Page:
Once again, BSA Troop 514, La Grande, OR successfully prepared snow shelters and slept in them for the annual Klondike Derby at Mud Lake, opposite the Anthony Lakes ski area. Eleven hard working Scouts, in an excellent team effort, dug a forty foot by five foot trench down into six feet of snow. From there, they dug three snow caves into the sides of the trench. This preparation happened on Saturday and Monday of Presidents’ weekend. Last Friday night, February 22nd, they slept in the caves and then participated in the Saturday morning Klondike competition .
After living without a dog for six years, Meg and I recognized it was time to invest love and time in a dog again. So in late August, we bought a mini Aussie shepherd. Leif is a delightful creature, full of love, energy, and intelligence. Winter hiking and snowshoeing with him in the Mt Emily Recreation Area and the Meacham Divide have been filled with his joyful exuberance for snow travel! And many of these times Meg and I enjoyed the added pleasure of having son Michael and his dogs with us.
If the snow is the right temperature and consistency, Leif acquires snow balls on his fur.
Meg and I recently saw the excellent movie, “Won’t You be My Neighbor.” This movie, about the life of Mr. Rogers, reminded us that amidst the “not good,” the evil, it is so important consciously to cultivate that which is good and loving. In our lives we must do more than merely avoid that which is bad. We must reach out and build up others, be healers and peacemakers, as best we can.
Boy Scouts from La Grande Troop 514, led by Dr Koza and myself, enjoyed a most excellent June Friday/Saturday backpack trip to Strawberry Lake. The trailhead is out of Prairie City OR, about a two and a half hour drive from La Grande. The hike is a gentle mile and a half. The boys worked extremely well together, setting up tents, hiking up to Strawberry Falls, cooking dinner (backpackers thanksgiving from scratch) and breakfast (pancakes and sausage), retiring a flag, and playing a great game, “Terrain.” It was an exceptional time together.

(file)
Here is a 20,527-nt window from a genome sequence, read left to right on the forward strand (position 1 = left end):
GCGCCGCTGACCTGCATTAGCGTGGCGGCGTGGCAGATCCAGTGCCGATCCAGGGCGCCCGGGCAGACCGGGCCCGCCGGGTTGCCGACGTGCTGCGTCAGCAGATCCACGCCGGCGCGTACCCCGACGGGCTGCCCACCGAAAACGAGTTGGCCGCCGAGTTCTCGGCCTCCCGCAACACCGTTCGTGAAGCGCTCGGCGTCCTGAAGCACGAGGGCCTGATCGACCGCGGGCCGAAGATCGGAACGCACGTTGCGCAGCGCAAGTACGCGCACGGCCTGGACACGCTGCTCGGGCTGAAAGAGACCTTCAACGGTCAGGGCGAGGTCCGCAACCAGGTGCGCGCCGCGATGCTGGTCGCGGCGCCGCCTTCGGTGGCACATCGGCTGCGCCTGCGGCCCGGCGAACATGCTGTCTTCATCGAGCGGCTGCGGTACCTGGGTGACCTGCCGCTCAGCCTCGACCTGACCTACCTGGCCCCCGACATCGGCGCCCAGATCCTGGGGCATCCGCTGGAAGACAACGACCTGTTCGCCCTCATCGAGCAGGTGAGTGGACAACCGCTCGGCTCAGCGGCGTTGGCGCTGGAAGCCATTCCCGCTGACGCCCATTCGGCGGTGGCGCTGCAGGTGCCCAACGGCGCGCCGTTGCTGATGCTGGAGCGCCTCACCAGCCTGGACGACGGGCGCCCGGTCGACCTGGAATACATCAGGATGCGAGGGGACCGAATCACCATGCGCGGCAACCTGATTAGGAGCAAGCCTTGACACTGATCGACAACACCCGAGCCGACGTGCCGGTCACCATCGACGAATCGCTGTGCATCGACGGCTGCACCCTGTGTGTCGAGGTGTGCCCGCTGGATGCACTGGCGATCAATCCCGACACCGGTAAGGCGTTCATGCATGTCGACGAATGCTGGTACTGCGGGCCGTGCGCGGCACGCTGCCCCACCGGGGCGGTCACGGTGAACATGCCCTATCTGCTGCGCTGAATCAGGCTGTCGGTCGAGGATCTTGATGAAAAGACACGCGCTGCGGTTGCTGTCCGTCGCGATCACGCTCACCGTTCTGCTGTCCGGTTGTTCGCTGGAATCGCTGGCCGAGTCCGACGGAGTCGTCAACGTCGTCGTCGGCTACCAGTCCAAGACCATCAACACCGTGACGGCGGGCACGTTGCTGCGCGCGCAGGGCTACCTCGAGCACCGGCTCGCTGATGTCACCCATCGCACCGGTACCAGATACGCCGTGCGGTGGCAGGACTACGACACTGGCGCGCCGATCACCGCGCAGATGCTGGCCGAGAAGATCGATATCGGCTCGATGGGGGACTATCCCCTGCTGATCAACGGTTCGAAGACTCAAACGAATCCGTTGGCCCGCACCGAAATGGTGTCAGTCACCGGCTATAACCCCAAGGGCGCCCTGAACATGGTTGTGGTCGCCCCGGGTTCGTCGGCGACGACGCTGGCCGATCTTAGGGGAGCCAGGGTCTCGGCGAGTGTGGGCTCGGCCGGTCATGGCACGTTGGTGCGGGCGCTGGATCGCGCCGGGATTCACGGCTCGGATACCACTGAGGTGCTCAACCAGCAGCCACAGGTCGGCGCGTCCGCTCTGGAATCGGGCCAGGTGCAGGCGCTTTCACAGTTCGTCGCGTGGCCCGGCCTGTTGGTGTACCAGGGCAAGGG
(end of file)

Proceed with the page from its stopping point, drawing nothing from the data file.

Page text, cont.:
Before leaving the Chalk Basin, Michael and I took one last hike. This hike took us cross county to an area above the lower Owyhee River knows as the chalk cliffs. On the float trips I have made on the lower Owyhee river, we have camped below these formations on the second night of rafting. I have always want to see this area from above. I finally fulfilled that desire.
PS I did successfully drive the Cherokee out to the road, although not as boldly as Michael 🙂
Sunday began with the kind of sunrise that spoke peace and oneness and concluded with a sunset that invited deep sleep. In between, Michael and I made a major hike through gullys and canyons amidst incredible ash and rock formations. The rain that had challenged us driving here left trickles of water in what are normally dry washes. The air was cool, the damp “dry” wash walk refreshing.
We reached the Owyhee river and ate lunch. I napped while Michael fished. Afterwards we discovered an exciting canyon with the most intriguing and colorful formations we had seen that day. Definitely like Moab, UT, but without the crowds.
Michael found a beautiful agate thunder egg. He hauled this thirty pound rock back to our campsite as my Father’s Day gift. What an outstanding son! Scott, the man we had extricated from the mud hole (see the first Chalk Basin post) came over before dinner. We enjoyed a wide ranging discussion about the presence of God in our lives, and the transformational nature of His deep love for us.